Why I Have an ISO Issue
The stat ISO, short for Isolated Power (ISO = slugging percentage Ã¢â‚¬â€œ batting average), according to Fangraphs is Ã¢â‚¬Å“is a measure of a hitterÃ¢â‚¬â„¢s raw power.Ã¢â‚¬Â The idea is that by subtracting out batting average (AVG) you are Ã¢â‚¬Å“isolatingÃ¢â‚¬Â the power component of slugging, and ISO is now frequently cited in statistical baseball conversations. IÃ¢â‚¬â„¢ve never understood why it has become so popular, because I find it to be a bit clunky.
The problem is that while ISO is a step in the right direction, I think it has a lot of the same problems as Slugging (SLG). SLG tells you how many bases a player gets per at-bat, no matter how the player gets them. For a long time we used SLG as a measure of power, but we all knew that this came with some problems. For example, a .450 SLG is usually indicative of a hitter with solid power, but if a player was batting .400 then the .450 SLG would actually mean the player had almost no power.
The same type of issue comes up with ISO. Fangraphs actually agrees, noting in their glossary that Ã¢â‚¬Å“you need to be careful because not all .200 ISO are created equally.Ã¢â‚¬Â ISO tells you the number of extra bases that a player gets per at-bat (instead of just total bases like SLG), but again, it doesn’t matter how the player gets them. LetÃ¢â‚¬â„¢s look Votto (.194 ISO) and Bruce (.195 ISO) as examples, since their ISOs are basically identical.
- Votto: 41 hits, 69 total bases, 1.7 bases per hit.
- Bruce: 26 hits, 51 total bases, 2.0 bases per hit.
So, Bruce hits for more power when he gets a hit, but Votto has gotten more extra-base hits and extra base hits overall. ISO counts them the same because it doesnÃ¢â‚¬â„¢t effectively separate the frequency of extra-base hits from the magnitude of extra base hits. A guy with a low batting average but a lot of HRs can have the same ISO as a guy with a higher batting average and more doubles.
Does This Matter?
Thinking about this brought back a question that IÃ¢â‚¬â„¢ve thought about for a long time and never really looked into: is it better to get your teamÃ¢â‚¬â„¢s power in the form of one homerun or two doubles? Is it better to have extra-base magnitude or extra-base frequency, or does it not matter? ISO would say that it doesnÃ¢â‚¬â„¢t matter, that Jay Bruce and Votto have the same amount of Ã¢â‚¬Å“power.Ã¢â‚¬Â
To look at this I pulled together team data for runs, walks, SLG, and ISO for the seasons 1980 through 2014. I then created a new stat Bases per Hit (BPH), which is just what it sounds like: total bases divided by hits (or SLG/AVG). BPH is a true measure of a playerÃ¢â‚¬â„¢s power in isolation of how many hits they get. I also created a stat to measure the frequency of extra base hits (FXB), like a batting average but only for doubles, triples, and homeruns, expressed as a percentage. FXB = (2B + 3B + HR)/AB.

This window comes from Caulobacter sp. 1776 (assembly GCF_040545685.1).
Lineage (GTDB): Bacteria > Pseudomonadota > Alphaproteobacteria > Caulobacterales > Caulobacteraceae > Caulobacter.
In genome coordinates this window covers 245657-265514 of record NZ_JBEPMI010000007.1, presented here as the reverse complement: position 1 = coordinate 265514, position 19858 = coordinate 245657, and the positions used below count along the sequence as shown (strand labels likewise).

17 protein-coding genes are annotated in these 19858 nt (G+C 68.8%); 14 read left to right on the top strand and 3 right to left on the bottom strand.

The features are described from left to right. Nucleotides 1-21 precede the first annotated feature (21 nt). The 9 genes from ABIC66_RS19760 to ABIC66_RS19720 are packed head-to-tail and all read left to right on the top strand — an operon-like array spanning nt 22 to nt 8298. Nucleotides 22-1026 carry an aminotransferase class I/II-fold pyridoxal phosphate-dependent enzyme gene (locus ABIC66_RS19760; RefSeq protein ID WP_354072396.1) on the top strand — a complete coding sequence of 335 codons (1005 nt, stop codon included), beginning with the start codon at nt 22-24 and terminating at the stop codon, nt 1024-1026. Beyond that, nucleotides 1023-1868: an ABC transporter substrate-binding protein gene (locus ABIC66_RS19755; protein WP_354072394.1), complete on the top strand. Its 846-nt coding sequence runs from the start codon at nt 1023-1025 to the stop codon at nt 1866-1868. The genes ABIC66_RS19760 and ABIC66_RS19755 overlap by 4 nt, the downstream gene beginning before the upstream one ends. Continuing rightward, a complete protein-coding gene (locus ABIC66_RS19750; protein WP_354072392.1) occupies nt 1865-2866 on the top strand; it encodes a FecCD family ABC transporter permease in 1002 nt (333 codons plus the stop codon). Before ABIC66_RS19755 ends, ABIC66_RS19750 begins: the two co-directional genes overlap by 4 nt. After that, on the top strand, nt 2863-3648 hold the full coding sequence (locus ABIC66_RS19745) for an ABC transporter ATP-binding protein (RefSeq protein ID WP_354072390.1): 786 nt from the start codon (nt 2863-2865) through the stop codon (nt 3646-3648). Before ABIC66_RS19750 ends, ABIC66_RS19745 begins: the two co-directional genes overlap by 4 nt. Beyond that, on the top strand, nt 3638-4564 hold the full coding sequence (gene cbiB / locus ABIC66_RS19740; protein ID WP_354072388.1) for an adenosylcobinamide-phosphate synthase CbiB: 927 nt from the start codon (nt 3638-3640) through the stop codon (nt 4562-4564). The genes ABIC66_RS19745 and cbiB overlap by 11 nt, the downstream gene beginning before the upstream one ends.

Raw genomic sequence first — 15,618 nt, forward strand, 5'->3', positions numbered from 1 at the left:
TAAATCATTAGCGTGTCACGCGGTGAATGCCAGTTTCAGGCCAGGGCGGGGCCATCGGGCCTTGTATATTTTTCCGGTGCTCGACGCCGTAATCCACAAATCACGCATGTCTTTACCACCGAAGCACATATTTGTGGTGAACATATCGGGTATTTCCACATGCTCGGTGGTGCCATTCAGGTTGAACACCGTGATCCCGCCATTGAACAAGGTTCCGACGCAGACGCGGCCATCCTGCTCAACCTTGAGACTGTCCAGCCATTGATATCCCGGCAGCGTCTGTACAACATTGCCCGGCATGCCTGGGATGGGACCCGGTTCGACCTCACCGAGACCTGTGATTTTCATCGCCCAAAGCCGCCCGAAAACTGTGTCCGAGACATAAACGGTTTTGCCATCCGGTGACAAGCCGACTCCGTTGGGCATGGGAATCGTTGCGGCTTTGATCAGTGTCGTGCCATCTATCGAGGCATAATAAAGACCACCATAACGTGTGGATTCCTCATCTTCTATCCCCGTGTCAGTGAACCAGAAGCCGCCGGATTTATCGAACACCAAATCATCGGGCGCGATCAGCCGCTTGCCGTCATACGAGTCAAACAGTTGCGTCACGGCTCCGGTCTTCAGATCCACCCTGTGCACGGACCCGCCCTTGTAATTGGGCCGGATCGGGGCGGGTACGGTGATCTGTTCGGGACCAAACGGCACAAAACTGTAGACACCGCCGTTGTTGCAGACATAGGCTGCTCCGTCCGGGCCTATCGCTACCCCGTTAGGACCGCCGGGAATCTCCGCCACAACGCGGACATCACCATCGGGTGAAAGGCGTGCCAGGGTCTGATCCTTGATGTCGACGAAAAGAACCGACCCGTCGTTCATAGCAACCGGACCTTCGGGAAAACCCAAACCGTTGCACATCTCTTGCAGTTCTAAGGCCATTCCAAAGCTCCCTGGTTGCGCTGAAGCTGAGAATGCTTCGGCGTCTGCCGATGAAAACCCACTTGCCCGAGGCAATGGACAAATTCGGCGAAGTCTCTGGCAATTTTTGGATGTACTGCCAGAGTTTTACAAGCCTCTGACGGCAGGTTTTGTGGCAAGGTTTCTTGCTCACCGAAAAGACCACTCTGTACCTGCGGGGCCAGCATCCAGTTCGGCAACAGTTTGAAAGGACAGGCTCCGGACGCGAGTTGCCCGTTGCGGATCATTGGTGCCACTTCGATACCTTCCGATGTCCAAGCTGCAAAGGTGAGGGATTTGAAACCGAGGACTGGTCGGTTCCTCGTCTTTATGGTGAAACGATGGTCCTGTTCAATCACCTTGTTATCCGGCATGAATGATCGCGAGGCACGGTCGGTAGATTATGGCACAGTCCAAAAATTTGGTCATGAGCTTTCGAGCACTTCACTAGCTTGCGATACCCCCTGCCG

Here are the averages of each of those stats for the sample:
Runs per team per year: 720
Walks per team per year: 522
Team SLG: .406
Team BPH: 1.55 (average hit goes for 1.55 bases)
Team FXB: .083 (8.3% of teamsÃ¢â‚¬â„¢ hits go for extra bases)
I did a linear regression to look at the correlation of BPH and FXB with runs scored, and I included walks to control for teams that have more base runners. The results were really interesting.*
- A percent of FXB was correlated with a change of 80 runs, so for each 10th of a percentage point above 8.3 you would add 8 runs to 720 if you were trying to predict a teamÃ¢â‚¬â„¢s runs scored at the end of the year.
- A point of BPH was correlated with a -419 change in runs, so for each 100th of a base per hit above 1.55 you would subtract 4 runs from 720.
To unpack that, the analysis suggests that if you hold walks constant, you want to maximize the frequency of extra-base hits, while minimizing your teamÃ¢â‚¬â„¢s bases per hit. Obviously those two things go in opposite directions, because the more extra base hits, the higher your bases per hit. We donÃ¢â‚¬â„¢t want to take this analysis into an absurd place where singles somehow are the gold standard. Clearly homeruns are great, and in any given at-bat, they are the best possible outcome.
But what this analysis suggests is that while you definitely want to hit for power, hitting more extra-base hits is a better way to get that power than getting more bases per hit (essentially relying on the long ball). Or put another way, since not all ISOs are created equal, VottoÃ¢â‚¬â„¢s ISO is a more helpful kind of power for scoring runs than BruceÃ¢â‚¬â„¢s.
Which Brings Us to the Reds
There has been something bothering me about the Reds offense that I couldnÃ¢â‚¬â„¢t quite put my finger on until we started playing the Royals: the 2015 Reds never hit doubles. As of this writing the Royals are tied for the most doubles with 87, and the Reds are dead last with only 40, which is 11 less than the next worst team. The Reds are an interesting case because while theyÃ¢â‚¬â„¢re dead last in doubles, they are 4th in total team homeruns (with 48, which also makes them the only team to have more HRs than doubles), and 10th in team ISO (.153).
But what my analysis shows is that while by most measures of power (SLG, ISO, HRs) the Reds are an average or above power hitting team, they are going about it the wrong way. The Reds FXB (percent of at-bats that result in an extra-base hit) is 7.3% a full percent less than average, and 24th in the league. Their BPH (bases per hit) is 1.64, .09 higher than average, and 7th in the league. So while they are getting lots of bases per hit because of the long balls, they arenÃ¢â‚¬â„¢t getting enough extra-base hits per AB, and their team ISO may be a little deceptive because of this. By the number that seems to mean the most (frequency of extra base hits), the Reds are a substantially below average power hitting team.
* (For the nerds, all of the coefficients were significant at the .0001 level and the R2 was .83).